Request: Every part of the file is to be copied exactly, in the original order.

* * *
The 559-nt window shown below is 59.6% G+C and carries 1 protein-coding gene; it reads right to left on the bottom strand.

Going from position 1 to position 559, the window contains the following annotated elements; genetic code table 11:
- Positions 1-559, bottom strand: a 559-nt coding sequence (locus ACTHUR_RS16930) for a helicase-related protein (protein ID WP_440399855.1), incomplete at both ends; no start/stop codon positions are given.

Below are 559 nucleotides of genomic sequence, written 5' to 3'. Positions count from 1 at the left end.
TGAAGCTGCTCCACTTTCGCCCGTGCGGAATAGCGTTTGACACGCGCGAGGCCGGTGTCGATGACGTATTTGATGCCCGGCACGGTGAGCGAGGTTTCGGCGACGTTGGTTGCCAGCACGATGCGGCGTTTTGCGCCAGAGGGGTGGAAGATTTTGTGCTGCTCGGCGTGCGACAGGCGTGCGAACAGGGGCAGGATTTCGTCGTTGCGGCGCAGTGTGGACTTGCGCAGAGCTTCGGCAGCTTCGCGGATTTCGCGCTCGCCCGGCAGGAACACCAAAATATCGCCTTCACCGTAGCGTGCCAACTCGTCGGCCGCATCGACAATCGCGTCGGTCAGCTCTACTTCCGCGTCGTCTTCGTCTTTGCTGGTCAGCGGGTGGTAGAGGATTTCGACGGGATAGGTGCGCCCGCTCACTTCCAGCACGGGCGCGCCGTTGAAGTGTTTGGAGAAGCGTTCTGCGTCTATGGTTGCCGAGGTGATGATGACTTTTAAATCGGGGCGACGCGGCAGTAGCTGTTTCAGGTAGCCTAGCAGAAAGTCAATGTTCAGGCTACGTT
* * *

The 559-nt window shown below is 59.6% G+C and carries 1 protein-coding gene; it reads right to left on the bottom strand.

Going from position 1 to position 559, the window contains the following annotated elements; genetic code table 11:
- Positions 1-559, bottom strand: a 559-nt coding sequence (locus ACTHUR_RS16930) for a helicase-related protein (protein ID WP_440399855.1), incomplete at both ends; no start/stop codon positions are given.

Below are 559 nucleotides of genomic sequence, written 5' to 3'. Positions count from 1 at the left end.
TGAAGCTGCTCCACTTTCGCCCGTGCGGAATAGCGTTTGACACGCGCGAGGCCGGTGTCGATGACGTATTTGATGCCCGGCACGGTGAGCGAGGTTTCGGCGACGTTGGTTGCCAGCACGATGCGGCGTTTTGCGCCAGAGGGGTGGAAGATTTTGTGCTGCTCGGCGTGCGACAGGCGTGCGAACAGGGGCAGGATTTCGTCGTTGCGGCGCAGTGTGGACTTGCGCAGAGCTTCGGCAGCTTCGCGGATTTCGCGCTCGCCCGGCAGGAACACCAAAATATCGCCTTCACCGTAGCGTGCCAACTCGTCGGCCGCATCGACAATCGCGTCGGTCAGCTCTACTTCCGCGTCGTCTTCGTCTTTGCTGGTCAGCGGGTGGTAGAGGATTTCGACGGGATAGGTGCGCCCGCTCACTTCCAGCACGGGCGCGCCGTTGAAGTGTTTGGAGAAGCGTTCTGCGTCTATGGTTGCCGAGGTGATGATGACTTTTAAATCGGGGCGACGCGGCAGTAGCTGTTTCAGGTAGCCTAGCAGAAAGTCAATGTTCAGGCTACGTT